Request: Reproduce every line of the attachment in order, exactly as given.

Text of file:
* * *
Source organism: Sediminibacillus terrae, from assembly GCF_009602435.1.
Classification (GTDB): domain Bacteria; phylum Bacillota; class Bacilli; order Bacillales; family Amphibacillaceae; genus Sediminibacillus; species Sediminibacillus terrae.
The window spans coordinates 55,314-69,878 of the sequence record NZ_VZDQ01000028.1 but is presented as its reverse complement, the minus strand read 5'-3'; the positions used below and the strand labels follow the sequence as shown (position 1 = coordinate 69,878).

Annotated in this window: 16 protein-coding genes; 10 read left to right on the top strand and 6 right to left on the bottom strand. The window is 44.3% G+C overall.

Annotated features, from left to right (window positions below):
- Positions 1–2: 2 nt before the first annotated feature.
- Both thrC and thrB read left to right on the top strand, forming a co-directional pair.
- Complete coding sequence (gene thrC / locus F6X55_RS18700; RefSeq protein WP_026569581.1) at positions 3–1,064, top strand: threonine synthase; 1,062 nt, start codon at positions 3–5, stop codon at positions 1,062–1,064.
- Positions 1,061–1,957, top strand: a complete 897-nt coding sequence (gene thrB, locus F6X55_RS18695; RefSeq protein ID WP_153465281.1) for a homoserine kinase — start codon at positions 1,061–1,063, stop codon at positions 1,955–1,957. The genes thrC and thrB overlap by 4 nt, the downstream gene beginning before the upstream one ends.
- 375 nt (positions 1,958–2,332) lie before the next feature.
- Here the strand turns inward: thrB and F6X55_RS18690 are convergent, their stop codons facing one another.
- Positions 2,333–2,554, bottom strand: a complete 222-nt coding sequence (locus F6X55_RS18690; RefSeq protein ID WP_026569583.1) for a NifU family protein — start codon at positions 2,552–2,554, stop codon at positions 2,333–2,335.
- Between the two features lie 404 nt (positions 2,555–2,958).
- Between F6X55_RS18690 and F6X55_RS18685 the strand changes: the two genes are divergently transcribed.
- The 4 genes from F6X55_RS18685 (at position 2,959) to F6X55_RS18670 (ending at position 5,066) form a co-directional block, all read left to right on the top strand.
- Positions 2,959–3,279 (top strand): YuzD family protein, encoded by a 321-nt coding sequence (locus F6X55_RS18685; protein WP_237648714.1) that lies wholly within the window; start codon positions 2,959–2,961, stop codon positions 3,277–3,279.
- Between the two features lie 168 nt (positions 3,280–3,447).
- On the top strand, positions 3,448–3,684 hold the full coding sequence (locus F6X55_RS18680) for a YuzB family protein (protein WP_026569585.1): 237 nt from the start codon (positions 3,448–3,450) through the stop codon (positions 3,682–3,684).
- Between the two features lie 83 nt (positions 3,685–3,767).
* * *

Source organism: Sediminibacillus terrae, from assembly GCF_009602435.1.
Classification (GTDB): domain Bacteria; phylum Bacillota; class Bacilli; order Bacillales; family Amphibacillaceae; genus Sediminibacillus; species Sediminibacillus terrae.
The window spans coordinates 55,314-69,878 of the sequence record NZ_VZDQ01000028.1 but is presented as its reverse complement, the minus strand read 5'-3'; the positions used below and the strand labels follow the sequence as shown (position 1 = coordinate 69,878).

Annotated in this window: 16 protein-coding genes; 10 read left to right on the top strand and 6 right to left on the bottom strand. The window is 44.3% G+C overall.

Annotated features, from left to right (window positions below):
- Positions 1–2: 2 nt before the first annotated feature.
- Both thrC and thrB read left to right on the top strand, forming a co-directional pair.
- Complete coding sequence (gene thrC / locus F6X55_RS18700; RefSeq protein WP_026569581.1) at positions 3–1,064, top strand: threonine synthase; 1,062 nt, start codon at positions 3–5, stop codon at positions 1,062–1,064.
- Positions 1,061–1,957, top strand: a complete 897-nt coding sequence (gene thrB, locus F6X55_RS18695; RefSeq protein ID WP_153465281.1) for a homoserine kinase — start codon at positions 1,061–1,063, stop codon at positions 1,955–1,957. The genes thrC and thrB overlap by 4 nt, the downstream gene beginning before the upstream one ends.
- 375 nt (positions 1,958–2,332) lie before the next feature.
- Here the strand turns inward: thrB and F6X55_RS18690 are convergent, their stop codons facing one another.
- Positions 2,333–2,554, bottom strand: a complete 222-nt coding sequence (locus F6X55_RS18690; RefSeq protein ID WP_026569583.1) for a NifU family protein — start codon at positions 2,552–2,554, stop codon at positions 2,333–2,335.
- Between the two features lie 404 nt (positions 2,555–2,958).
- Between F6X55_RS18690 and F6X55_RS18685 the strand changes: the two genes are divergently transcribed.
- The 4 genes from F6X55_RS18685 (at position 2,959) to F6X55_RS18670 (ending at position 5,066) form a co-directional block, all read left to right on the top strand.
- Positions 2,959–3,279 (top strand): YuzD family protein, encoded by a 321-nt coding sequence (locus F6X55_RS18685; protein WP_237648714.1) that lies wholly within the window; start codon positions 2,959–2,961, stop codon positions 3,277–3,279.
- Between the two features lie 168 nt (positions 3,280–3,447).
- On the top strand, positions 3,448–3,684 hold the full coding sequence (locus F6X55_RS18680) for a YuzB family protein (protein WP_026569585.1): 237 nt from the start codon (positions 3,448–3,450) through the stop codon (positions 3,682–3,684).
- Between the two features lie 83 nt (positions 3,685–3,767).